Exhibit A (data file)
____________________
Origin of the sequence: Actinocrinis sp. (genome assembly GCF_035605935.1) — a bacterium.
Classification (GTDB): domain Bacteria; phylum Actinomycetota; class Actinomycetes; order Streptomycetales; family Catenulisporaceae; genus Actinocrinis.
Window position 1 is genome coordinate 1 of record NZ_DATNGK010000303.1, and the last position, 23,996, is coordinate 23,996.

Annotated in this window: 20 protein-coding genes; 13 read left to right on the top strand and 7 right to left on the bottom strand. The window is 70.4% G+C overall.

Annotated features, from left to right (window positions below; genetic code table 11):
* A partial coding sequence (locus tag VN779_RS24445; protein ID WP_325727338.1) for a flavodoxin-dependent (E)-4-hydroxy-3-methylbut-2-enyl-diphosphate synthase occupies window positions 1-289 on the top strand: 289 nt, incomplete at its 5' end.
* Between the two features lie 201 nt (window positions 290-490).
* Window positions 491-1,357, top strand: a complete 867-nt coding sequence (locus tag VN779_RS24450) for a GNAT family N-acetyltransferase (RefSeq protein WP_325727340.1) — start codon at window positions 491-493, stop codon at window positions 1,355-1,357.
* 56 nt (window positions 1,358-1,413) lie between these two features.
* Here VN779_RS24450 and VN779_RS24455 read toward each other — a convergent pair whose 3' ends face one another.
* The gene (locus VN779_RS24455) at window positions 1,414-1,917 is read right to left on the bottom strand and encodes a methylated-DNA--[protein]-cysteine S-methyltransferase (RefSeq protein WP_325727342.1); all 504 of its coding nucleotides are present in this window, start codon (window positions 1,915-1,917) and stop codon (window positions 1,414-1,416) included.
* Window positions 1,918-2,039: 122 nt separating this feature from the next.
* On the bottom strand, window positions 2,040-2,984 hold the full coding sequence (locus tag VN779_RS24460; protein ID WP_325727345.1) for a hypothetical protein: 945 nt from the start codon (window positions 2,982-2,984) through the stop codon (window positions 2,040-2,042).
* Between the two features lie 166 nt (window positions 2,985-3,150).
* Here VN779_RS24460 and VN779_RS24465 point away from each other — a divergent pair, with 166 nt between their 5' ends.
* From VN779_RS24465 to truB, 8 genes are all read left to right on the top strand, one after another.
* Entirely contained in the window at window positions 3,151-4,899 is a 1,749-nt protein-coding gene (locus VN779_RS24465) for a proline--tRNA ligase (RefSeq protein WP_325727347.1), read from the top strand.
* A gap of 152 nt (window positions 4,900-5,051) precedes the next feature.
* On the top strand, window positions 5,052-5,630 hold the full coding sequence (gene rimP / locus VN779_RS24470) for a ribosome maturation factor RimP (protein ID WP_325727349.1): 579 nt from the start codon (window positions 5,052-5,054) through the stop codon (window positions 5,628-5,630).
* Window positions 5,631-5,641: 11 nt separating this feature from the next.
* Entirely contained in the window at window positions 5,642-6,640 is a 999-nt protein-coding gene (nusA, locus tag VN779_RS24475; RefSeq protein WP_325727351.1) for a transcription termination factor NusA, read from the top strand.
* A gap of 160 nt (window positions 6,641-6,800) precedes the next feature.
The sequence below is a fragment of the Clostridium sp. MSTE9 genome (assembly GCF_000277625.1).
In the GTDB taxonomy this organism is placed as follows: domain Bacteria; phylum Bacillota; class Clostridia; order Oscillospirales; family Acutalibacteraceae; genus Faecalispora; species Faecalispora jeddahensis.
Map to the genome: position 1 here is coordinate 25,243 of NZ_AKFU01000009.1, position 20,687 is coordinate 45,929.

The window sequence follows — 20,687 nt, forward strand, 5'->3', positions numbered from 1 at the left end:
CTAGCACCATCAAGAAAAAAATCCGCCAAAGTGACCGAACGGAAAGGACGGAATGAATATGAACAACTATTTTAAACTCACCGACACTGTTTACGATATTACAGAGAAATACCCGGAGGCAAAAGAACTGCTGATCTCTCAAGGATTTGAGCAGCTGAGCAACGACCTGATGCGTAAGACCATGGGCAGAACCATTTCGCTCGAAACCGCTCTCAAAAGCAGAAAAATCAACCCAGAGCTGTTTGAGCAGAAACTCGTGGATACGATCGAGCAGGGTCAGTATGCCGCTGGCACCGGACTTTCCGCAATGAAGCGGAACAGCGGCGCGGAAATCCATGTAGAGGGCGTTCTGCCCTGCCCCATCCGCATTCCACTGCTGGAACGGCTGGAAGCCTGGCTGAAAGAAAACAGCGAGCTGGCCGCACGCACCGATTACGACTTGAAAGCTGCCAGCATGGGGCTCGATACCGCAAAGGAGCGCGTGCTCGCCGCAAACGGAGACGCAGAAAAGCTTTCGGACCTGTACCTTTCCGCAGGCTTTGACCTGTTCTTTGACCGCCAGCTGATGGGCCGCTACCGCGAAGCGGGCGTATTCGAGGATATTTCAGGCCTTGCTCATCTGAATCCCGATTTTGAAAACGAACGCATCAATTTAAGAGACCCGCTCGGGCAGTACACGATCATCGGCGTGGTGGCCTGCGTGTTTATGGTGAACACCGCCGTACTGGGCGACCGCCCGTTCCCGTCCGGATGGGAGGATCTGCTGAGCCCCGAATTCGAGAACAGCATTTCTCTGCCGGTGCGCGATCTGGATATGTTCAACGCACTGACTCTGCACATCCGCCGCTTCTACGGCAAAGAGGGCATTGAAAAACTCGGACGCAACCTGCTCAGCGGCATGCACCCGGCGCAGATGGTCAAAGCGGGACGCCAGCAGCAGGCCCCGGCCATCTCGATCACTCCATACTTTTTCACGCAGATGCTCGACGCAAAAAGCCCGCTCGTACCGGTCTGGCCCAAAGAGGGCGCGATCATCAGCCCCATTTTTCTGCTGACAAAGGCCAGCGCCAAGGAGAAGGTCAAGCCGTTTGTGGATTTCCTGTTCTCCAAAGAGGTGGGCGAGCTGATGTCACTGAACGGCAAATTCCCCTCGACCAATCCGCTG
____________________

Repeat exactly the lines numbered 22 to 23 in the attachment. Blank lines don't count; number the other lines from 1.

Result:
* A gap of 160 nt (window positions 6,641-6,800) precedes the next feature.
The sequence below is a fragment of the Clostridium sp. MSTE9 genome (assembly GCF_000277625.1).